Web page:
Concordia and Actavis face UK pricing probe


Generics firms Concordia and Actavis signed illegal agreements enabling high prices for a life-saving drug to be prolonged, the UK’s competition watchdog has alleged.

The Competition and Markets Authority (CMA) alleges that between January 2013 and June 2016, Concordia (formerly Amdipharm), and Actavis UK (formerly Auden Mckenzie), entered into agreements under which Actavis UK incentivised Concordia not to enter the market with its own competing version of hydrocortisone tablets.

Actavis supplied Concordia with a fixed supply of its own 10mg tablets for a very low price for Concordia to resell the product to customers in the UK.

This meant Actavis UK, which became part of Allergan, remained the sole supplier of the tablets in the UK during most of this period when the cost of the drug to the NHS rose from £49 to £88 per pack.

A separate CMA investigation in December accused Actavis UK of charging excessive prices to the NHS for the tablets, following a 12,000% price rise over the course of several years.

Concordia was the first potential competitor to Actavis UK to obtain a marketing authorisation for 10mg hydrocortisone tablets, a necessary step to enter the market and compete with Actavis UK.

Actavis UK was the sole supplier of hydrocortisone tablets from 2008 until 2015 after it bought the previously branded version of the drug from another company. That purchase meant the drug became de-branded and no longer subject to NHS price regulation, as other companies were then allowed to produce competing ‘generic’ versions.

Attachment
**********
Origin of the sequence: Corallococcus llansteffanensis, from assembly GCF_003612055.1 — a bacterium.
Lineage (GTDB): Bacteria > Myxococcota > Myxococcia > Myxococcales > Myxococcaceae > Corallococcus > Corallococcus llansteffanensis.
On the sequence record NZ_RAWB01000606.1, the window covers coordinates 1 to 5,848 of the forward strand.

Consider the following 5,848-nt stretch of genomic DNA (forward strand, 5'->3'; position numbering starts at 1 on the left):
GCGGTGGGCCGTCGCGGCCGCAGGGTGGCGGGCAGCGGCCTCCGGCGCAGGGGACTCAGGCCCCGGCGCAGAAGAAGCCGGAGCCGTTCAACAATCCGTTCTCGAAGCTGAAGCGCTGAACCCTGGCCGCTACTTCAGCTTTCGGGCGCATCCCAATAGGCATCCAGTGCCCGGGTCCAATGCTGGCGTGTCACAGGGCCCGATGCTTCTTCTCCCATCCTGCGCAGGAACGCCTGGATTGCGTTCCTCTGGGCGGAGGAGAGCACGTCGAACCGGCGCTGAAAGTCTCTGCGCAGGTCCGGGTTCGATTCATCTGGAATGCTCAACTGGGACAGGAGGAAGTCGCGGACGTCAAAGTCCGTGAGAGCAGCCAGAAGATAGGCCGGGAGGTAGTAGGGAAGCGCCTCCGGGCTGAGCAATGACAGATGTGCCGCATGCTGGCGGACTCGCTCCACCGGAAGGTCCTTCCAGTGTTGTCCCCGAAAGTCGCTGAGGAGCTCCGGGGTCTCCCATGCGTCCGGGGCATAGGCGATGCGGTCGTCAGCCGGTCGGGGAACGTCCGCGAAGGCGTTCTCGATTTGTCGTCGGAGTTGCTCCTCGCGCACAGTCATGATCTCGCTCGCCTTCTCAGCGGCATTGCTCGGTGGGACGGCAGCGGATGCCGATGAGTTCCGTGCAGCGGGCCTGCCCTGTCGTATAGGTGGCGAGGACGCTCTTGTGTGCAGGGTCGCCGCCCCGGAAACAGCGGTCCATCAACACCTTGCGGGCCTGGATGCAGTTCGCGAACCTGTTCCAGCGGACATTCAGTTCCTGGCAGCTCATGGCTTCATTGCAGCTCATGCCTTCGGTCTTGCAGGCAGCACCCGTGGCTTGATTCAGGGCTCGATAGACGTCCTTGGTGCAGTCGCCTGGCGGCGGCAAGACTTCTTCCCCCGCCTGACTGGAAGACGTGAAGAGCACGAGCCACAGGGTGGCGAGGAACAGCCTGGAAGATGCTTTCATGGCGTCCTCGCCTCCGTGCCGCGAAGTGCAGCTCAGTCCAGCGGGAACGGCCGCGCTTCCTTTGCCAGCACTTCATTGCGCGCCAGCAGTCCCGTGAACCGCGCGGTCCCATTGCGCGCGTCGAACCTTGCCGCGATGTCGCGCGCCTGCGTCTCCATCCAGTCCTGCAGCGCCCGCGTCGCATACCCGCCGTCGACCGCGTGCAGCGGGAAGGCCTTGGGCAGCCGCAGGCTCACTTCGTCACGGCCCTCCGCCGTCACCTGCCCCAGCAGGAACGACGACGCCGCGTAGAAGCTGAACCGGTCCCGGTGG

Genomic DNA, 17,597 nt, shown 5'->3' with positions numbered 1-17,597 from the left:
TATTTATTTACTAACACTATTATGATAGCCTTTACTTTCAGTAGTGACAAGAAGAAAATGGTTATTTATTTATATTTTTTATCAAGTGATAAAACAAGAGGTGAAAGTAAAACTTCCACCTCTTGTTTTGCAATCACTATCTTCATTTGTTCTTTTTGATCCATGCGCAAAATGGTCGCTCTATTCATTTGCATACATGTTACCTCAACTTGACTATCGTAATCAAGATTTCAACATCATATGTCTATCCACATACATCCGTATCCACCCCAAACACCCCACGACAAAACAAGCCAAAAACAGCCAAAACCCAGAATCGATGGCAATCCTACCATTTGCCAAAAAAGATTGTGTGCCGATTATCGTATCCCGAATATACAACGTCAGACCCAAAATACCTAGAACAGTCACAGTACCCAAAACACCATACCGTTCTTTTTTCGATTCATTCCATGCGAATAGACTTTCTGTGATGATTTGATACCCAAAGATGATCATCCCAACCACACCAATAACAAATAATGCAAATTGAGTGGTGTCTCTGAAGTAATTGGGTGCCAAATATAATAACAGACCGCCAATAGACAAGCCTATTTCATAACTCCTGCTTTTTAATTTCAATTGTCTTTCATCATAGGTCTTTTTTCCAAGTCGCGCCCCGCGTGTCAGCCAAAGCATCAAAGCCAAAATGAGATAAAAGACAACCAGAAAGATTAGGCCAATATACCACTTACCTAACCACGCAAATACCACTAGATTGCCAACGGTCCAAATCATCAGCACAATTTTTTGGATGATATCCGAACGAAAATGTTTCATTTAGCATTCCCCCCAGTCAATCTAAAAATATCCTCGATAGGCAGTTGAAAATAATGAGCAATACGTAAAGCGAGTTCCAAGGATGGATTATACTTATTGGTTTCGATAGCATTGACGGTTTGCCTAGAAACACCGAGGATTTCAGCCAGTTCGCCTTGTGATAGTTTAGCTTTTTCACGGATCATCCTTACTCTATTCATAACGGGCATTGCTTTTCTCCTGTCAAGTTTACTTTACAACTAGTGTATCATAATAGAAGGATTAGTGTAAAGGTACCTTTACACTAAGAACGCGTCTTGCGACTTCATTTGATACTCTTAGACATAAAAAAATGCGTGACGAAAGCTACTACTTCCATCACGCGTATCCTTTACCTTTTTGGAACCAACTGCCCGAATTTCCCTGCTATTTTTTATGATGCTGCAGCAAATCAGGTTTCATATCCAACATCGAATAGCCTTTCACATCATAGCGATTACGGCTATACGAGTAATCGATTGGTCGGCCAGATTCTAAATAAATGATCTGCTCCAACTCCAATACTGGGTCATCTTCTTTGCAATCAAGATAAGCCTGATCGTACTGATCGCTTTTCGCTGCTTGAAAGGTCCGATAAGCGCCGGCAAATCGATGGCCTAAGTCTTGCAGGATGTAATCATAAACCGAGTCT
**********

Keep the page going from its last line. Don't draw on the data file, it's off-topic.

Hydrocortisone tablets are used as the primary replacement therapy for people whose adrenal glands do not produce sufficient amounts of natural steroid hormones (adrenal insufficiency), as for example with Addison’s disease.

The CMA’s findings suggest Actavis UK used similar strategies to those seen from unscrupulous US generics companies such as Turing Pharma, which took advantage of its status as sole supplier of a generic and hiked the price of a badly needed medicine.

In December, the CMA fined Pfizer and Flynn Pharma nearly £90 million for charging excessive prices for anti-epilepsy drug phenytoin sodium, after the drug was de-branded.

In February last year, the CMA fined a number of pharma companies $45 million for anti-competitive “pay for delay” agreements related to the antidepressant, paroxetine. The authority has two other ongoing investigations into the pharma sector.

India’s Intas Pharmaceuticals acquired Actavis UK, along with Actavis Ireland in October, because of a ruling by Europe’s competition authority when Allergan sold Actavis to Teva.